Pandora buys Rdio: Which streaming service will rule?

Alex Kidman 17 November 2015


Rdio is set to shut while Pandora expands, but which service should you sign up with?

If you’re a fan of streaming music services, it seems as though your choices are starting to reduce somewhat. The latest salvo in the streaming music space comes with the news that streaming service Rdio is being purchased by the significantly larger Pandora.

Rdio will wind down its music streaming services in every market it operates in, including Australia, while Pandora hands over USD$75 million for the IP rights and technology holdings of Rdio, as well as picking up an unspecified quantity of Rdio staff as new hires.

The claim, according to Pandora is that it will use the assets it acquires from Rdio to "offer an expanded Pandora listening experience by late 2016, pending its ability to obtain proper licenses."

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While Pandora competes with services such as Spotify, Apple Music, Tidal and JB Hi-Fi Now in that it offers music on a streaming basis, the actual listening model is quite different. Where Spotify and its ilk offer you complete albums or individual tracks on a mostly user-selects basis for a flat monthly fee, Pandora’s model is more akin to radio, using its existing database of user preferences, which Pandora refers to as the "Music Genome Project" to deliver a radio-style listening experience that spins similar tracks off from a single track or artist selection. Pandora’s only pricing tier is for Pandora One, which omits ads and offers the ability to skip more tracks in a given hour than the free tier.

Pandora’s model relies on mandatory radio licensing terms being available to support its business model, which is why it’s only available in a limited number of countries; specifically the U.S, New Zealand and Australia. The acquisition of Rdio probably points to a longer term plan to acquire direct licenses from music labels to compete more directly with other services in the all-you-can-listen space, but until they announce more direct plans, here’s how the current Australian music services compare.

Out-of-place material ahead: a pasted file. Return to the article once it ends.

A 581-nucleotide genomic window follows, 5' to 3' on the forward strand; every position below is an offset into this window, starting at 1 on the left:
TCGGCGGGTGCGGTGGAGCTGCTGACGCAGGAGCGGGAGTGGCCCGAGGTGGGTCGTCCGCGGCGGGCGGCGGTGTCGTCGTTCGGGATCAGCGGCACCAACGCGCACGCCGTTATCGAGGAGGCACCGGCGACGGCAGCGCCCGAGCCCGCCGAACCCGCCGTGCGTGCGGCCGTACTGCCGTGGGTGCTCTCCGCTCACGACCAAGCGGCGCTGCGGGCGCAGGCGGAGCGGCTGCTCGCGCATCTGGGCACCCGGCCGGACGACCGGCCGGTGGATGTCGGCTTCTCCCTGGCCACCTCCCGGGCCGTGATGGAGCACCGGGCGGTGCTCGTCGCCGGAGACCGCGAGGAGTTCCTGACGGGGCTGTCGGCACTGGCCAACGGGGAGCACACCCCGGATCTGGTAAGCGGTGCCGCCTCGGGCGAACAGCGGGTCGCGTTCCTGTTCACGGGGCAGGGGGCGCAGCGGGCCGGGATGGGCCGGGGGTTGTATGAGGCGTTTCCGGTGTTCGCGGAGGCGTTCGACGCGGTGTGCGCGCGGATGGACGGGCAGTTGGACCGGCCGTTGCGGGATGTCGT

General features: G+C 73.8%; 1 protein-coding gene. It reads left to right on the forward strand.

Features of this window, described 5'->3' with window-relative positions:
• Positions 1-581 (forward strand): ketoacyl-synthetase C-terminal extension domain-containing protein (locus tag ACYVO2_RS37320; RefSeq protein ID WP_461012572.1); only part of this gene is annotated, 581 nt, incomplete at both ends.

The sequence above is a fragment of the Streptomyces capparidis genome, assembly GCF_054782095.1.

Streaming ServiceFree Trial?Streaming QualityTracksFree TierPrice (per month)
PandoraAd-supported free tier with no time limitPandora 64k AAC+, Pandora One 192kbps~1,000,000Ad-supported Limited skips$4.99 USD
Spotify60 day premium, ad-supported tier also availableFree: Approx. 96-160 kbps Premium: Approx. 320 kbps~30,000,000Ad-supported$11.99 AUD
Apple Music90 day256kbps~30,000,000Apple Radio with limited skips$11.99 AUD
Tidal30 dayStandard 320kbps, HiFi 1411kbps~30,000,000No free tierStandard $11.99 HiFi $23.99
DEEZER30 day320kbps~35,000,000Ad-supported$11.99 AUD
JB HI-FI NOW30 dayNot specified~18,000,000No free tier$10.00 AUD
Microsoft Groove30 day192 kbps~40,000,000Free web player$9.99 AUD
Google Play30 day320 kbps~20,000,000No free tier$11.99 AUD

The reality for all of these services is that while competition is a good thing to keep prices as low as possible, it’s entirely likely that there’s no one "best" service for you, because not every service has every track or style you might possibly like. Tidal, for example, sells itself as a service run by musicians and sells on some notable name exclusives, but at a higher price than its competitors, while Apple Music sells on the style of the Apple brand and its integrated radio services. Most offer a free trial, however, so you can sample each to see if one does service your particular musical needs.

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